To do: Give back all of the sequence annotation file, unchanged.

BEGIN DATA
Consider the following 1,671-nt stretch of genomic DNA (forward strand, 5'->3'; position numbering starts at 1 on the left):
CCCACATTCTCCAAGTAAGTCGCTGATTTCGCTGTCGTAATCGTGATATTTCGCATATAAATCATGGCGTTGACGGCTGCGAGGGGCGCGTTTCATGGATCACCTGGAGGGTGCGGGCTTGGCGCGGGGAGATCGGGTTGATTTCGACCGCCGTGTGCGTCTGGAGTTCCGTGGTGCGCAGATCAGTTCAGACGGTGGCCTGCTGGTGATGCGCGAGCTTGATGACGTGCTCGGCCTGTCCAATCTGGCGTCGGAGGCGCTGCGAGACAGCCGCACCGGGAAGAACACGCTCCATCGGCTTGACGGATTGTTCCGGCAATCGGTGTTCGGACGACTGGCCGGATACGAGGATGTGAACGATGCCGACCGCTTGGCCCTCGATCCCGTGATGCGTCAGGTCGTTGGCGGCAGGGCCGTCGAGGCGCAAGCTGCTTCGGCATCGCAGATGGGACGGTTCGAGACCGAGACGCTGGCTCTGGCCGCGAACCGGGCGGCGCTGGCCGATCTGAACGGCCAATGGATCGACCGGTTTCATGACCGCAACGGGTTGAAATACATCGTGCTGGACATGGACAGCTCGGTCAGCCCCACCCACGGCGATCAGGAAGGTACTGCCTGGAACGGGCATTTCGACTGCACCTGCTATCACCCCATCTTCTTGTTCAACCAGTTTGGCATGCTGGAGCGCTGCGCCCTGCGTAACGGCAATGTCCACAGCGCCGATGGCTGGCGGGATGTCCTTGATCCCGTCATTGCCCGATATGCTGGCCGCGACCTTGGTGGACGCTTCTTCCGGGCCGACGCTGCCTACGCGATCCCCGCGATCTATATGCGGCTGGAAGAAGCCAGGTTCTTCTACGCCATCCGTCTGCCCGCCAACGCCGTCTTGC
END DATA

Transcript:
Consider the following 1,671-nt stretch of genomic DNA (forward strand, 5'->3'; position numbering starts at 1 on the left):
CCCACATTCTCCAAGTAAGTCGCTGATTTCGCTGTCGTAATCGTGATATTTCGCATATAAATCATGGCGTTGACGGCTGCGAGGGGCGCGTTTCATGGATCACCTGGAGGGTGCGGGCTTGGCGCGGGGAGATCGGGTTGATTTCGACCGCCGTGTGCGTCTGGAGTTCCGTGGTGCGCAGATCAGTTCAGACGGTGGCCTGCTGGTGATGCGCGAGCTTGATGACGTGCTCGGCCTGTCCAATCTGGCGTCGGAGGCGCTGCGAGACAGCCGCACCGGGAAGAACACGCTCCATCGGCTTGACGGATTGTTCCGGCAATCGGTGTTCGGACGACTGGCCGGATACGAGGATGTGAACGATGCCGACCGCTTGGCCCTCGATCCCGTGATGCGTCAGGTCGTTGGCGGCAGGGCCGTCGAGGCGCAAGCTGCTTCGGCATCGCAGATGGGACGGTTCGAGACCGAGACGCTGGCTCTGGCCGCGAACCGGGCGGCGCTGGCCGATCTGAACGGCCAATGGATCGACCGGTTTCATGACCGCAACGGGTTGAAATACATCGTGCTGGACATGGACAGCTCGGTCAGCCCCACCCACGGCGATCAGGAAGGTACTGCCTGGAACGGGCATTTCGACTGCACCTGCTATCACCCCATCTTCTTGTTCAACCAGTTTGGCATGCTGGAGCGCTGCGCCCTGCGTAACGGCAATGTCCACAGCGCCGATGGCTGGCGGGATGTCCTTGATCCCGTCATTGCCCGATATGCTGGCCGCGACCTTGGTGGACGCTTCTTCCGGGCCGACGCTGCCTACGCGATCCCCGCGATCTATATGCGGCTGGAAGAAGCCAGGTTCTTCTACGCCATCCGTCTGCCCGCCAACGCCGTCTTGC